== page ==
It wasn’t clear exactly what executive actions Trump might try to take. One option White House officials have strongly considered is to accept the money Congress appropriates for the wall, then take additional steps using executive authority to redirect potentially billions of dollars more.
Trump has threatened to declare a national emergency at the southern border, a move that could allow him to bypass Congress and use the military to build the wall. That idea has run into bipartisan opposition, but some GOP lawmakers offered support for the more limited approach of redirecting spending.
Democrats said they would challenge such efforts, but several Republicans described the money the deal offers for border barriers as a “down payment” that the president could build on.
In an update this morning, CNN is reporting that Trump is prepared to sign the bill but it’s unclear if he also intends to try get additional wall funding through other means. In any case, it’s probable that whatever action the President tries to take outside of the deal to fund his border wall, whether its the declaration of a “national emergency” as has been threatened in the past or the redirection of money allocated for other purposes, will end up being challenged in Congress or in the courts. Even if that happens, though, the passage of this deal, along with any supplemental he might take, would allow the President to claim victory to his supporters. At least initially, it appears that he might even be able to get away with it. While some of the President’s favorite commentators, such as Sean Hannity and Ann Coulter have already criticized the deal, others, such as Rush Limbaugh, have been more circumspect and this could well provide the President with sufficient cover to get away with agreeing to this deal and avoiding another politically disastrous shutdown. Additionally, the signals out of the White House appear to be indicating that the President did not want to see another shutdown and that he was inclined to accept the agreement Congress has negotiated.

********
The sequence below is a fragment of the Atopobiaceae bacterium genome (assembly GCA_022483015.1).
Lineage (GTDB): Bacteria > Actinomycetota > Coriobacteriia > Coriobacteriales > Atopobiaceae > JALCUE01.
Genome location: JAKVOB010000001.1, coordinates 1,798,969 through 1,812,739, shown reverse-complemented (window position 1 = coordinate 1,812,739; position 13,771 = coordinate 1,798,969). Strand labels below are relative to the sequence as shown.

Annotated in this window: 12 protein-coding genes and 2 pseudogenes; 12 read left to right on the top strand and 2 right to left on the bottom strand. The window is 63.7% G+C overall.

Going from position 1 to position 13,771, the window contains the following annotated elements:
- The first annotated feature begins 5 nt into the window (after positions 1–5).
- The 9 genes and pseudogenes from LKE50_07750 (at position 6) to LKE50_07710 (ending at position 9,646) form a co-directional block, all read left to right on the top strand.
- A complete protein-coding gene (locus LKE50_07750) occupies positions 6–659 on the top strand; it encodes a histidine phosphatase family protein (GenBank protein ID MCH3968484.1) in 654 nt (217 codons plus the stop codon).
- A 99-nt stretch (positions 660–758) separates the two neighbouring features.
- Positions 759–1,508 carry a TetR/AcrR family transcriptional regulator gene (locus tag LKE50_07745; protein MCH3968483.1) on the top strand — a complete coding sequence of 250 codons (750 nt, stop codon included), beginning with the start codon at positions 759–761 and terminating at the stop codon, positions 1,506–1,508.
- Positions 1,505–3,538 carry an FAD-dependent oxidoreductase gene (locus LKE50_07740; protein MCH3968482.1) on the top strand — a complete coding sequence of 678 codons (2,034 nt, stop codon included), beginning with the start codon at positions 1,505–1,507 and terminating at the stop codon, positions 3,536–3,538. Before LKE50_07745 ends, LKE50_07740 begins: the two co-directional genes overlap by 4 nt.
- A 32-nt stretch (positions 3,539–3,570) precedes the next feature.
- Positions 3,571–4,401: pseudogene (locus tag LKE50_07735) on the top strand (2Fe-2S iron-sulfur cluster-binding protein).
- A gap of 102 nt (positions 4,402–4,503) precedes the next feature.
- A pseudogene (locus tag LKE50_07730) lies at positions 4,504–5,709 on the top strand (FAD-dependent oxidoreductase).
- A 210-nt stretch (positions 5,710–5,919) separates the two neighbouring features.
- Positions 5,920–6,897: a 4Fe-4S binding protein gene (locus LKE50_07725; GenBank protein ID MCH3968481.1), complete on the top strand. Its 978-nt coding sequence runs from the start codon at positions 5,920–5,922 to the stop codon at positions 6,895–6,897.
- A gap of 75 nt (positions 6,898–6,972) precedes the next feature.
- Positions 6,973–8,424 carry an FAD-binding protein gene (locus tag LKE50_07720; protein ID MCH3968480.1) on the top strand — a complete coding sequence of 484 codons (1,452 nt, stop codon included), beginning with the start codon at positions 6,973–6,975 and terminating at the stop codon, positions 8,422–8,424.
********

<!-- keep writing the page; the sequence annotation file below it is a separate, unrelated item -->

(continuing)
The irony of all this, of course, is that the deal we’re looking at now is not substantially different from the one that the President had agreed to in December and which the Senate had approved by unanimous consent only to see the President pull the rug out from under them and say he would not agree to any deal without coverage for his border wall in the amount of $5.7 billion. It was due to that move, of course, that the government shutdown began on December 22nd and lasted for the next five weeks before finally being resolved at the end of January. Now, with the deadline to avert another shutdown looming, the President has a choice before him and, at least for the moment, it appears that he’s inclined to accept a deal that he could have had two months ago that would have avoided two months of chaos in Washington and across the country. To say that he lost this round is an understatement. While it’s unclear what impact this will have in the long-term politically, it is clear that the President and the White House badly miscalculated and that they ended up forcing a shutdown that could have been avoided two months ago with the same deal he’s agreeing to now.
So much for The Art Of The Deal, huh?
Update: Now even Sean Hannity appears to be backing down from the deadset opposition to the deal.